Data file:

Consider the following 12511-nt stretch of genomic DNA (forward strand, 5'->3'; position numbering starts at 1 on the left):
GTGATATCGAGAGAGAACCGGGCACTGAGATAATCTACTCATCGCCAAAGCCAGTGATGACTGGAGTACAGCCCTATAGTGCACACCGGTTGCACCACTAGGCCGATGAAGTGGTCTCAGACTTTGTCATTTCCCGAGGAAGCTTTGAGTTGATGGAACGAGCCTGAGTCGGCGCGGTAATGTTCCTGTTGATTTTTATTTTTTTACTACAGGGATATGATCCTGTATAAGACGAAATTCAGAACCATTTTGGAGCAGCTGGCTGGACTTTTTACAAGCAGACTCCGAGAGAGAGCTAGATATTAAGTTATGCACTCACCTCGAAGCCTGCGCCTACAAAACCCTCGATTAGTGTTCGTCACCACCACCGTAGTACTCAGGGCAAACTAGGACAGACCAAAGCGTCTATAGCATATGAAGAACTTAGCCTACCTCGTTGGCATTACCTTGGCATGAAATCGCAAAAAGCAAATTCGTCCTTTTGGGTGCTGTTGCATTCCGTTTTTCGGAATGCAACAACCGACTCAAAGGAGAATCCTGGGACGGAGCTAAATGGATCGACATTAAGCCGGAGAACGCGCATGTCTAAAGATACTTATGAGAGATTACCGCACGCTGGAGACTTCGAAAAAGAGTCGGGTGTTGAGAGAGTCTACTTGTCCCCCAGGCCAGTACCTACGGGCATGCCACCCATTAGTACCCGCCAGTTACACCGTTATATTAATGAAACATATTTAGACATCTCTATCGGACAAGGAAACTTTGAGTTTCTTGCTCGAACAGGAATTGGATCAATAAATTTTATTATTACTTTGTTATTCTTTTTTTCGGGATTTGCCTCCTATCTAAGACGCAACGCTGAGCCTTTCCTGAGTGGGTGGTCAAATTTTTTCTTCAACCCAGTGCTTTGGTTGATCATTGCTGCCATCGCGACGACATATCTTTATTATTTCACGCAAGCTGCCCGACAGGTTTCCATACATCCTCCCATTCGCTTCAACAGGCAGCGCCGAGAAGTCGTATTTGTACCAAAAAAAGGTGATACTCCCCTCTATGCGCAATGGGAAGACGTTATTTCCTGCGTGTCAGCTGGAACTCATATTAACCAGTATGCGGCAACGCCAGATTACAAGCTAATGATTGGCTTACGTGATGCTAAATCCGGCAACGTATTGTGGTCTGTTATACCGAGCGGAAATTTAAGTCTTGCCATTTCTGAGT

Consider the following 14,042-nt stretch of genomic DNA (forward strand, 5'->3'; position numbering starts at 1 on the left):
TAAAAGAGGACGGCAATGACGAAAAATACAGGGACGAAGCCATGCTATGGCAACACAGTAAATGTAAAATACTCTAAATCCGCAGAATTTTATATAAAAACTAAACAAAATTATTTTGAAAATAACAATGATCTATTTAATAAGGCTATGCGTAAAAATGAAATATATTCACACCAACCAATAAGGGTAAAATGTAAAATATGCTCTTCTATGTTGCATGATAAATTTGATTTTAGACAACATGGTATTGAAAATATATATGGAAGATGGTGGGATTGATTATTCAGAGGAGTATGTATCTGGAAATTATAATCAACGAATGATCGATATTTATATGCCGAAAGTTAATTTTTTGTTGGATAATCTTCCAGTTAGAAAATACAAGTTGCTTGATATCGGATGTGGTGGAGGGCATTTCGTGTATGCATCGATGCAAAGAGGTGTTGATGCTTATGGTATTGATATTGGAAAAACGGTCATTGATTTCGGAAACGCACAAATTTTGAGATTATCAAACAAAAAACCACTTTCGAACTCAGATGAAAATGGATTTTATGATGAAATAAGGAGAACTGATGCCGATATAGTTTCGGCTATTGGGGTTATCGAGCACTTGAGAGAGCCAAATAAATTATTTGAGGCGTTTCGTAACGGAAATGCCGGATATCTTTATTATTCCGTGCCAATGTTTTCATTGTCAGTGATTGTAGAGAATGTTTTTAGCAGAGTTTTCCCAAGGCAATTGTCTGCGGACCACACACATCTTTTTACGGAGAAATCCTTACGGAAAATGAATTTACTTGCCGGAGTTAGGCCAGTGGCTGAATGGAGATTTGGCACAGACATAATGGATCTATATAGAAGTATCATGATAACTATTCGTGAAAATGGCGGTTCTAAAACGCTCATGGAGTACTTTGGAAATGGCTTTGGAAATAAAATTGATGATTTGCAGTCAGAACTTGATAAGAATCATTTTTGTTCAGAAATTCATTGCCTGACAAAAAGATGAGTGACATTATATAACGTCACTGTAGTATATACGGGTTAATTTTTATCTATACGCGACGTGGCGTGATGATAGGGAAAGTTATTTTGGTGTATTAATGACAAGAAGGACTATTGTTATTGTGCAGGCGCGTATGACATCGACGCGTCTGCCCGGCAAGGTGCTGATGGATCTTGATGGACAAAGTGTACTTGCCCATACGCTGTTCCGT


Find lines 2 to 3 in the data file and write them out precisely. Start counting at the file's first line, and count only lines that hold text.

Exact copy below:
GTGATATCGAGAGAGAACCGGGCACTGAGATAATCTACTCATCGCCAAAGCCAGTGATGACTGGAGTACAGCCCTATAGTGCACACCGGTTGCACCACTAGGCCGATGAAGTGGTCTCAGACTTTGTCATTTCCCGAGGAAGCTTTGAGTTGATGGAACGAGCCTGAGTCGGCGCGGTAATGTTCCTGTTGATTTTTATTTTTTTACTACAGGGATATGATCCTGTATAAGACGAAATTCAGAACCATTTTGGAGCAGCTGGCTGGACTTTTTACAAGCAGACTCCGAGAGAGAGCTAGATATTAAGTTATGCACTCACCTCGAAGCCTGCGCCTACAAAACCCTCGATTAGTGTTCGTCACCACCACCGTAGTACTCAGGGCAAACTAGGACAGACCAAAGCGTCTATAGCATATGAAGAACTTAGCCTACCTCGTTGGCATTACCTTGGCATGAAATCGCAAAAAGCAAATTCGTCCTTTTGGGTGCTGTTGCATTCCGTTTTTCGGAATGCAACAACCGACTCAAAGGAGAATCCTGGGACGGAGCTAAATGGATCGACATTAAGCCGGAGAACGCGCATGTCTAAAGATACTTATGAGAGATTACCGCACGCTGGAGACTTCGAAAAAGAGTCGGGTGTTGAGAGAGTCTACTTGTCCCCCAGGCCAGTACCTACGGGCATGCCACCCATTAGTACCCGCCAGTTACACCGTTATATTAATGAAACATATTTAGACATCTCTATCGGACAAGGAAACTTTGAGTTTCTTGCTCGAACAGGAATTGGATCAATAAATTTTATTATTACTTTGTTATTCTTTTTTTCGGGATTTGCCTCCTATCTAAGACGCAACGCTGAGCCTTTCCTGAGTGGGTGGTCAAATTTTTTCTTCAACCCAGTGCTTTGGTTGATCATTGCTGCCATCGCGACGACATATCTTTATTATTTCACGCAAGCTGCCCGACAGGTTTCCATACATCCTCCCATTCGCTTCAACAGGCAGCGCCGAGAAGTCGTATTTGTACCAAAAAAAGGTGATACTCCCCTCTATGCGCAATGGGAAGACGTTATTTCCTGCGTGTCAGCTGGAACTCATATTAACCAGTATGCGGCAACGCCAGATTACAAGCTAATGATTGGCTTACGTGATGCTAAATCCGGCAACGTATTGTGGTCTGTTATACCGAGCGGAAATTTAAGTCTTGCCATTTCTGAGT

Consider the following 14,042-nt stretch of genomic DNA (forward strand, 5'->3'; position numbering starts at 1 on the left):